Azerbaijan’s victory in the war over Nagorno-Karabakh has transformed President Ilham Aliyev’s political stature — boosting his popularity to levels he never experienced during his 17 years of authoritarian rule.
The return of parts of Nagorno-Karabakh to Azerbaijan’s control, along with all seven occupied districts around the breakaway region, has changed the way many in the country view Aliyev’s leadership.
Experts say Aliyev’s historical legacy has been transformed.
They also say Baku’s battlefield victories have forced Azerbaijan’s opposition to search for a new narrative to mobilize their support.
That’s because resolution now appears possible on the main social issue embraced for decades by Azerbaijan’s political opposition — the plight of hundreds of thousands of Azerbaijanis displaced by Armenian forces during the early 1990s from their homes in and around Nagorno-Karabakh.
Azerbaijan’s victory was greeted in Baku by scenes of euphoria and rapturous patriotic pride as citizens draped themselves in the national flag and danced in the streets — including many who carried portraits of Aliyev.
Postwar media reports in the country now refer to Aliyev by the title “Victorious Supreme Commander in Chief.”
Even the political opposition in Baku — decimated by years of repression that culminated in a brutal police crackdown in July — has offered praise of Aliyev since a Russian-brokered cease-fire agreement was signed on November 9.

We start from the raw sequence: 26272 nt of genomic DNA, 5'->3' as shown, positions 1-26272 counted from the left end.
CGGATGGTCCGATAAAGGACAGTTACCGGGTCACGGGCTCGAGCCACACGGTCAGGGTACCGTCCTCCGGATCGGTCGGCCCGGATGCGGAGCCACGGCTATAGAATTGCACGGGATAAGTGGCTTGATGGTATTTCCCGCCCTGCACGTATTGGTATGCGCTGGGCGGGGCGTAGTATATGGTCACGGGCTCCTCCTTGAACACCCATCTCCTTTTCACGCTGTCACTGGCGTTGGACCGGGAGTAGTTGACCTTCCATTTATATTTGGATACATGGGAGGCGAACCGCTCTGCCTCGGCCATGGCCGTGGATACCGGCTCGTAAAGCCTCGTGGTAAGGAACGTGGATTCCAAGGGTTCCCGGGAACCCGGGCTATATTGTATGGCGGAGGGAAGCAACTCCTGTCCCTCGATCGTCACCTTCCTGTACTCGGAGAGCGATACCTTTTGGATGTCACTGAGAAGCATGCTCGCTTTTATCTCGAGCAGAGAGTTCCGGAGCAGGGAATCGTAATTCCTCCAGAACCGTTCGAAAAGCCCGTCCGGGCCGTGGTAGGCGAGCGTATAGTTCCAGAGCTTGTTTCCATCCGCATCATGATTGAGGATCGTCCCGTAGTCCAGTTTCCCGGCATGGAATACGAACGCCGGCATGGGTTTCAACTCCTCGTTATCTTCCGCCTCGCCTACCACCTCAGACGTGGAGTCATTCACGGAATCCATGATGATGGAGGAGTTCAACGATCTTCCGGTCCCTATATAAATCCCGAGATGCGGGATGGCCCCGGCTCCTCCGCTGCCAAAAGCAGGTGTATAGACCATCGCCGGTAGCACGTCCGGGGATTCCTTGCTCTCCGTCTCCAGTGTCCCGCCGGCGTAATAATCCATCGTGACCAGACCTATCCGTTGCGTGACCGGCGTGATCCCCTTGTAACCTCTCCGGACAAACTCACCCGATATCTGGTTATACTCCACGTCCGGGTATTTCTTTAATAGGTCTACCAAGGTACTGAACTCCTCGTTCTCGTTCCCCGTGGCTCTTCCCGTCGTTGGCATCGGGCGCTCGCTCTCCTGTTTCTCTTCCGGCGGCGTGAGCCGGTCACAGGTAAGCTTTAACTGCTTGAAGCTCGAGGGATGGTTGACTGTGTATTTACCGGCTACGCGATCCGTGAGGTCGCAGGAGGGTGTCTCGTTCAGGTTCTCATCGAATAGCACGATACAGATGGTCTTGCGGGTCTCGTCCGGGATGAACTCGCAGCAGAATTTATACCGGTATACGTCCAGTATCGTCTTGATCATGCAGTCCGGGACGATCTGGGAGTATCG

Amid the wave of national pride, Aliyev has been hailed as a national hero. Few in Baku appear willing to openly criticize him — at least at this time.
Ilgar Mammadov, leader of the opposition REAL party, recently told RFE/RL that historians could find merit in Aliyev’s claim that he has continued the policy of his father, Heydar Aliyev, who was president from 1993 until his death in 2003, when Ilham took over.
“There is a need for big research by historians here,” Mammadov said. “But from a political point of view I can say that in 1994 — a period when Azerbaijan was truly weak in military, political, and most importantly, economic terms — Heydar Aliyev stopped the war without surrendering the country. He began to gain strength for the country — that’s what Ilham Aliyev is saying now — and managed to do so.”
Mammadov also suggested there is a new national unity in the aftermath of the war.
“If you look at the pressure that is now being exerted on Azerbaijan — which we all, the whole nation, the opposition and the authorities, are trying to resist — then imagine the pressure on Azerbaijan in those times,” Mammadov said.